Day 12 /// RESPONDING TO ELIZABETH POVINELLI - WINDJERRAMERU, THE STEALING C*NTS, BY STEPHEN MUECKE
Rereading the Country
I like this method, discussing a film before it is finished. Is this accelerationism? If so, it works. It accelerates envy: I want to make a film like this, being something of an ethnographer and working not too far away in the Kimberley region of North-West Australia. Povinelli and her colleagues, the Karrabing Film Collective, are in the Northern Territory, two days’ drive away.
Is it an ethnographic film? Possibly, it doesn’t really matter, better that it just be a film, albeit in an improvisational realist register, as she says. The Karrabing team combines its skills and starts to throw things into the composition: Kevin and Gavin ‘wanted to tell a story about finding two cartons of beer’ then corrupt police, corrupt miners… Corruption and pollution are the twin dystopic figures that organise this improvisation put together by people simply alert to what is going on around them—thus the realism of the text. ‘…corruption is irrevocably a geontology, says Povinelli, ‘the matter that forms as entities struggle to maintain or enhance their milieu in late liberalism.’(1)
Photograph: Cyril Hunter
Where I am it was Agent Orange at one stage. Here’s a photo of Cyril Hunter, now dead, along with many other young men who were employed to spray it as a herbicide in the bush, apparently not told about its dangers, or its Vietnam history. Someone decided to unload a cargo of unsellable Agent Orange on remote indigenous Australia where its use ‘didn’t matter,’ where precariously employed young men ‘need jobs’.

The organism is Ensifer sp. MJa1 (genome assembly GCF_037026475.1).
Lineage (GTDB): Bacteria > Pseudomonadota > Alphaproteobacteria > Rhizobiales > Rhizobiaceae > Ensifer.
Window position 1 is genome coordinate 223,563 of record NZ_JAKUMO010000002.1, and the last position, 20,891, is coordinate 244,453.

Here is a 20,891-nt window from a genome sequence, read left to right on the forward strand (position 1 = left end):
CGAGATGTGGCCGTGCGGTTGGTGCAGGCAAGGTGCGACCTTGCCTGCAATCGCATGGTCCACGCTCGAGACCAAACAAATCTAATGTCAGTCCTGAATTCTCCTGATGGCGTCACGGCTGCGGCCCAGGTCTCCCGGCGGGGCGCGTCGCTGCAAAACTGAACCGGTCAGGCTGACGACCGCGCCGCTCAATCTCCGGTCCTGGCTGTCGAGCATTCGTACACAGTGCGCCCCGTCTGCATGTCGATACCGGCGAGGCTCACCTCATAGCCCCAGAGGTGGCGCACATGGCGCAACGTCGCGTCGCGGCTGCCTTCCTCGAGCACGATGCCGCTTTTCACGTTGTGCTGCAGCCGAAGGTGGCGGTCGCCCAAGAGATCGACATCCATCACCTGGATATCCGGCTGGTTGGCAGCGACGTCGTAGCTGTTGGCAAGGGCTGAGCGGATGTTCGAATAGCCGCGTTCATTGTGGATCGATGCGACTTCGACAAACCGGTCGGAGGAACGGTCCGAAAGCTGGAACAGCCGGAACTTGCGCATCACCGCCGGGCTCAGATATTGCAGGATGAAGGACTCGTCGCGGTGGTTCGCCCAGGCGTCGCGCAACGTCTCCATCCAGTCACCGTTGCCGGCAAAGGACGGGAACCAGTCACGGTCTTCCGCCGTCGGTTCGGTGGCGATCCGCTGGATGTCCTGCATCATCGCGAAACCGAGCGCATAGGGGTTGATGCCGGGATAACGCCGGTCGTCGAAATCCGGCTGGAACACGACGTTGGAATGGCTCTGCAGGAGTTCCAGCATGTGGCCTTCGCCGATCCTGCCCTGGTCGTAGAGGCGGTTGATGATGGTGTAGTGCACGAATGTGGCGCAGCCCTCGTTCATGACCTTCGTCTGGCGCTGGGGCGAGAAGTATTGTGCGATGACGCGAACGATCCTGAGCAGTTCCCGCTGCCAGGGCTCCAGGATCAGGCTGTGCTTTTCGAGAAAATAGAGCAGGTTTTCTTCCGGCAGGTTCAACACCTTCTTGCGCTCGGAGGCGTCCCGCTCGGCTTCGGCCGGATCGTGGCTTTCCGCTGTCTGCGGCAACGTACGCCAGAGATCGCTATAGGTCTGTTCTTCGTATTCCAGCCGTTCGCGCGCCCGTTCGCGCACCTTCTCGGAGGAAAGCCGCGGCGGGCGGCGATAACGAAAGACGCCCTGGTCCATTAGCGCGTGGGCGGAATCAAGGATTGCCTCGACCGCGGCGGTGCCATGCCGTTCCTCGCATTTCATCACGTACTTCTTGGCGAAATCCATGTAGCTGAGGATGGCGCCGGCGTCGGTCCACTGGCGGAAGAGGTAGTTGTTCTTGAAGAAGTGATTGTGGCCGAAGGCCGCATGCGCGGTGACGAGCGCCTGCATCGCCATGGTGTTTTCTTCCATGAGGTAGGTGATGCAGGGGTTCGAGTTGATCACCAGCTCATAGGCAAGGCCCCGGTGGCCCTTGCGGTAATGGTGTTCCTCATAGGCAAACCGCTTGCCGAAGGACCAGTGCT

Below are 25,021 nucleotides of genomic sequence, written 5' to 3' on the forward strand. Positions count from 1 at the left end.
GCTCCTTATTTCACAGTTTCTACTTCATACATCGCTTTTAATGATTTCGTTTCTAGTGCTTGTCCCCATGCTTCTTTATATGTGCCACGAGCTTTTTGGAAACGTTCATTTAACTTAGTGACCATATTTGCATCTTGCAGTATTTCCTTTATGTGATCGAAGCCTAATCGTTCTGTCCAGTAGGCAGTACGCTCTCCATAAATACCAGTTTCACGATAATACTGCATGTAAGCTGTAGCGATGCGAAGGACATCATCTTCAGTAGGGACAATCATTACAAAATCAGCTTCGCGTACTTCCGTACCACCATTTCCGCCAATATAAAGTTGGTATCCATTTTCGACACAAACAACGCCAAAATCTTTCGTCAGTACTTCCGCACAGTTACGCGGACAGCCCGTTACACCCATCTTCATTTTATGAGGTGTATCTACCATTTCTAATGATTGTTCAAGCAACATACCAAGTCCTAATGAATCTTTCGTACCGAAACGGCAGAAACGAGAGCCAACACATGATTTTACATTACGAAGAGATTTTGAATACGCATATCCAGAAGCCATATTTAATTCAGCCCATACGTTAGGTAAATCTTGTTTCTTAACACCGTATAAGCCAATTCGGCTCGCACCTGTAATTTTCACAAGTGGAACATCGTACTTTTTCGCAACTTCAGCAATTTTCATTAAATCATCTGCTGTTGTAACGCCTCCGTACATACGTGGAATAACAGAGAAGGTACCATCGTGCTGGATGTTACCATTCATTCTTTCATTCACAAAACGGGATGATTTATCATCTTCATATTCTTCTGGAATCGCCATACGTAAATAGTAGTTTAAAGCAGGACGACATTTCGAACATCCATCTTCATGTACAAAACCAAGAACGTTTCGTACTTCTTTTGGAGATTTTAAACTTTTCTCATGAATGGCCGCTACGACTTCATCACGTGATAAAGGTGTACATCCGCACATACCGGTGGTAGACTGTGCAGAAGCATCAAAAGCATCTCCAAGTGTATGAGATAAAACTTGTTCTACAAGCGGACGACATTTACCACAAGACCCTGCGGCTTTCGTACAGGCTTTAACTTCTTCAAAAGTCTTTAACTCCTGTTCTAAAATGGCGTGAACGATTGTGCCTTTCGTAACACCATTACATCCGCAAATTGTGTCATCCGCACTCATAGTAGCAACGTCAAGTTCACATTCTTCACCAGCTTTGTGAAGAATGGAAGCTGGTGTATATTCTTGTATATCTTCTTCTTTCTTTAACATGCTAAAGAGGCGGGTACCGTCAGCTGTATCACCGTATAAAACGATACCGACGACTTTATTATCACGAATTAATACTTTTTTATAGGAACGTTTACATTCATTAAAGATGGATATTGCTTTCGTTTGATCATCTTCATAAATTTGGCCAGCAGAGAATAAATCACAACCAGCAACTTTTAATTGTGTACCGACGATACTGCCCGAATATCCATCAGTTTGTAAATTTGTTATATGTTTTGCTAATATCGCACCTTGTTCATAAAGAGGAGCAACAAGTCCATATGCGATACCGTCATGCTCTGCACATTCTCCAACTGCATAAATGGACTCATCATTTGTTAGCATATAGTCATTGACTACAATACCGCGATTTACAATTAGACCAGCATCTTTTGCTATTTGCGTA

I define late liberal capitalism as ‘whatever you can get away with’. That’s what making a deal is, for the wheelers and dealers in the colonial industries of extraction, getting away with stuff. A handshake, a funds transfer and see you later. We are in the business of pulling stuff out of the ground and parleying it into finance. Any poisonous by-products are left lying around. I am chilled by sovereignty now entering a death space: “Hey, our grandfathers died her first, we can die here after.” That’s too fucking true.
But how does that work globally? The Northern Territory is like Mars compared to the Jupiter of ‘Middle America”, but the comparison is made here. If capitalism/corruption/pollution has no contours, how come it is extracting its value and depositing its poisons so precisely?
No doubt that complex is pretty invulnerable to critique, but at least the players in this drama are playing hard and playing now: ‘present action’ not vestiges of the anthropological past. Action: what kind of disruptive aesthetic has the power to occupy the attention (look as tempting a two cartons of beer) in the great global halls of affluence?
Stephen Muecke is author of Reading the Country: Introduction to Nomadology (with landscape painter Krim Benterrak) and a Professor of Writing at the University of New South Wales.
- She defines it in conversation with Mat Coleman and Kathryn Yusoff : ‘I coined the term “geontology” to indicate a disruption of a previous formation of power and an analytic placeholder for the formation of power we are living within and through. Geontology asks, How do we understand the current formation of power when the figures that emerge from its mechanisms are something like the animist, desert, and the terrorist rather than the masturbating child, the hysterical woman, the perverse adult and the Malthusian couple?’
Back to text.